The LeBron James “Championship Repeat Tour” is back on track. In fact, it seems people were over-crediting the tenacious Bulls D with stifling King James and the Heat in Game 1.
Rusty from chilling after a quick sweep of the lowly Bucks, seems like a more accurate explanation than the Bulls straight thugging Miami into submission.
Chicago was rolling having already sharpened its playoff teeth and having already dealt with elbow-flying, down-to-the-wire basketball in a seven-games series against the Brooklyn Nets. You can say they owned the momentum and carry-over adrenaline rush.
It took a game for the Heat to settle back into destruction mode and to realize that, even swamped with injuries, the Bulls are NOT Milwaukee.
Much has been made of the Bulls physical play, dating back to a regular season game in late March after which, Lebron complained about hard fouls by Taj Gibson and Kirk Hinrich as not being "basketball plays." Neither was called for a flagrant, but James said Gibson collared him on a drive to the basket in the fourth quarter.
Some suggested the Bulls had figured out a way to get under LeBron’s skin, disrupt his game and slow him down. All anybody was thinking was, “Let me find out LBJ can dish it but can’t take it.”
After all, Chicago used the same ruthless style to stop Miami’s 27-game winning streak. Maybe they could use it to end the Heat’s quest for back-to-back chips.
Those who haven’t entirely bought into James’ invincibility are always looking for chinks in his armor. LeBron has a teammate named Dwyane Wade who is battling busted knees but took it upon himself to set the tone of this throwback type of game. Early in the first quarter, Wade responded to Marco Belinelli’s hard foul by throwing the ball at him. He earned the game’s first tech and it went from there.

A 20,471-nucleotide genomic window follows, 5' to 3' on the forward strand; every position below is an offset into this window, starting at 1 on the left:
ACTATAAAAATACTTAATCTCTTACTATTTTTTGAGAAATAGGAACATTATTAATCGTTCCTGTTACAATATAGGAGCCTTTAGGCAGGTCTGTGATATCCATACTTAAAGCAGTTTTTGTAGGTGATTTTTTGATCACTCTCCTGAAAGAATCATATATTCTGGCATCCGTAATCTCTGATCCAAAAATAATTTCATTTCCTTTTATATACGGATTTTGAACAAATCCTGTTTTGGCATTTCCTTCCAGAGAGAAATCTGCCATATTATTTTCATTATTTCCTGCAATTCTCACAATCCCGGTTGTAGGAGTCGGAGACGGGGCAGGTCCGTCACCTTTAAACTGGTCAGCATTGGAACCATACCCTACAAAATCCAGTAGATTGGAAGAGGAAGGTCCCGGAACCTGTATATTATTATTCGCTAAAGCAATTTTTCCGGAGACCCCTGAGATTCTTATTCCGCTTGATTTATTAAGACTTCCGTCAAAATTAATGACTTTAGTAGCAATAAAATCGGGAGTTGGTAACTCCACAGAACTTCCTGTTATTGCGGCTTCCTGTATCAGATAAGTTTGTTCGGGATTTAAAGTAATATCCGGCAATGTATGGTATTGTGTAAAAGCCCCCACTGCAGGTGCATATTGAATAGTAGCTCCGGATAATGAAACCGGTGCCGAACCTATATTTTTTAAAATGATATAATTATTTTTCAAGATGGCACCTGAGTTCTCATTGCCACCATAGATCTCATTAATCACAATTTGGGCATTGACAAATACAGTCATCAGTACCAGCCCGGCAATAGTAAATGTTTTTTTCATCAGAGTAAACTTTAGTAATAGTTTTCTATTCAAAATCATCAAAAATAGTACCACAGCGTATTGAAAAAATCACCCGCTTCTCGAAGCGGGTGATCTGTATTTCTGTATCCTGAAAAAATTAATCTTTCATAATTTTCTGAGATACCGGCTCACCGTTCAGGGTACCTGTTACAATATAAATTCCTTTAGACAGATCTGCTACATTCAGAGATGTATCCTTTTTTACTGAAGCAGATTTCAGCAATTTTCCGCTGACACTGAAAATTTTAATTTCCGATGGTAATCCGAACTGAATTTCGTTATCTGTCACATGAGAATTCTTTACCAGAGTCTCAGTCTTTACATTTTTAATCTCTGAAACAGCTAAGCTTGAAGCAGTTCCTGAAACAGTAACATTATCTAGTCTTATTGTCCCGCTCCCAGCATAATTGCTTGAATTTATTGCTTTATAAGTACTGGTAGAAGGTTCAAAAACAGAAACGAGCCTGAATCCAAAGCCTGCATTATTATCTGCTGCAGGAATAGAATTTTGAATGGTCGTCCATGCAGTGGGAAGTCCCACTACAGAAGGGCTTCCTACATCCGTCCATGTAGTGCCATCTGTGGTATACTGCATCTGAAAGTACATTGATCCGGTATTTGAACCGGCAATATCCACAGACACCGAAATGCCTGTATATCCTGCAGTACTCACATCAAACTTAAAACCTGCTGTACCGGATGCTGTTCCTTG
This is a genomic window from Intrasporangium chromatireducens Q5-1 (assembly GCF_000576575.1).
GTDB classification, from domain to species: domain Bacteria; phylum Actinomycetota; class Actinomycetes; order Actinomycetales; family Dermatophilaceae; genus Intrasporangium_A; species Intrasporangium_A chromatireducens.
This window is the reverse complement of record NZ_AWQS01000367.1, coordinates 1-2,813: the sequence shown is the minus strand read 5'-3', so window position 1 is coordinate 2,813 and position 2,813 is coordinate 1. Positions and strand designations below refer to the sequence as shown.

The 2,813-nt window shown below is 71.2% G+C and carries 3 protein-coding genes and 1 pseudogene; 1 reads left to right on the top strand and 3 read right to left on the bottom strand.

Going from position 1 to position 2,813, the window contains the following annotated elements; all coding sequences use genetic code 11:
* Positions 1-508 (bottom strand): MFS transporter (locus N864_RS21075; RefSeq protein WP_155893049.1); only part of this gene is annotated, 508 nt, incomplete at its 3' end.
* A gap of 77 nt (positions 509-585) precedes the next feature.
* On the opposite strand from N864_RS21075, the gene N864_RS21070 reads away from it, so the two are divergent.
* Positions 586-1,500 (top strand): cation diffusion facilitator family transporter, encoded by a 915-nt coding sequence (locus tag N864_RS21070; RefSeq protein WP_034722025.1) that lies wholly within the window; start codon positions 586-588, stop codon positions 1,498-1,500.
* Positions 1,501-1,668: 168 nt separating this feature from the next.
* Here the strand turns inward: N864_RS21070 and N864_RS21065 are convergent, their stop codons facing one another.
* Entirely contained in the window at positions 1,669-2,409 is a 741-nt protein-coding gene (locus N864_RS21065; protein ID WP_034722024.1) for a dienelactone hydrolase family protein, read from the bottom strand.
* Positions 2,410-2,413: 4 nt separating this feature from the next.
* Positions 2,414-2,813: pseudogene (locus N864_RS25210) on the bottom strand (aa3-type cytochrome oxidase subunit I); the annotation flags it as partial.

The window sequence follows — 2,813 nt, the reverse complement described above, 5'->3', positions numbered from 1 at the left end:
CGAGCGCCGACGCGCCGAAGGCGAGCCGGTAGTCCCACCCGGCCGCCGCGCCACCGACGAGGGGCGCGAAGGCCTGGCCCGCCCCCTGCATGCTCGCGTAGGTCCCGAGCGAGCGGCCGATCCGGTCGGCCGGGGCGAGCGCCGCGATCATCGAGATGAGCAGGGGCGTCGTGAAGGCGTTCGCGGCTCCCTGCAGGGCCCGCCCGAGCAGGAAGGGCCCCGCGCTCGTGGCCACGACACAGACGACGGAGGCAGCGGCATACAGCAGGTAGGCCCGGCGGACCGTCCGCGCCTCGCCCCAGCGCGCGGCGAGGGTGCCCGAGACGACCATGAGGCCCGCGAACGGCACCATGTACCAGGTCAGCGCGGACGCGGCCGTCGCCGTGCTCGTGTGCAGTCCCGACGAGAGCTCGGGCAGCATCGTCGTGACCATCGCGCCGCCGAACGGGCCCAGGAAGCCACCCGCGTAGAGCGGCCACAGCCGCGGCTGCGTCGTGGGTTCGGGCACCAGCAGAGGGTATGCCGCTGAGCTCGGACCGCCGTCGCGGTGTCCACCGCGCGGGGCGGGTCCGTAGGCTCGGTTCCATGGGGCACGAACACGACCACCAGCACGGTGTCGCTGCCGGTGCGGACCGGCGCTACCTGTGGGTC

Everybody was on their Olivia Newton-John ‘80s swagger. Birdman Andersen was hip-checking cats and being highly aggressive and demonstrative. LBJ and Joakim Noah mixed it up. Technical fouls were winning lottery tickets, because every player seemed to want one —and the refs obliged.
It was a telling sign, showing the versatility and mental composition of Miami. They are a team of chameleons, ready to play whatever style is offered, and ready to prove that they’ll run through hell in gasoline drawers to defend their championship.
"This is going to be a physical series," Heat Coach Erik Spoelstra told USA Today. “Nobody’s trying to take it over the top. We have our game that we play that's tough but it's clean."
Like every other basketball obstacle that quickly becomes another conquest for Miami, the Heat established their own physical intensity from the jump.
Chicago was supposed to be the bully, but instead Miami took out the belt and dispensed whelps, drop kicks and deadly blows.
The way it’s looking, the Bulls don’t have enough offense to win. In fact, their aggressive style is only serving to help Miami get some early-round preparation for potential playoff opponents such as the Knicks, Pacers, and Grizzlies — who also utilize physical play, taunting and intimidation.
Diminishing the Heat’s effectiveness with wild-boy tactics was supposed to be the best bet for a Miami downfall. You can’t outscore them. They defend like the border patrol. Speed and three-point shooting? It’s always on-time when required. The only option that seems to be left for the rest of the league is prayer.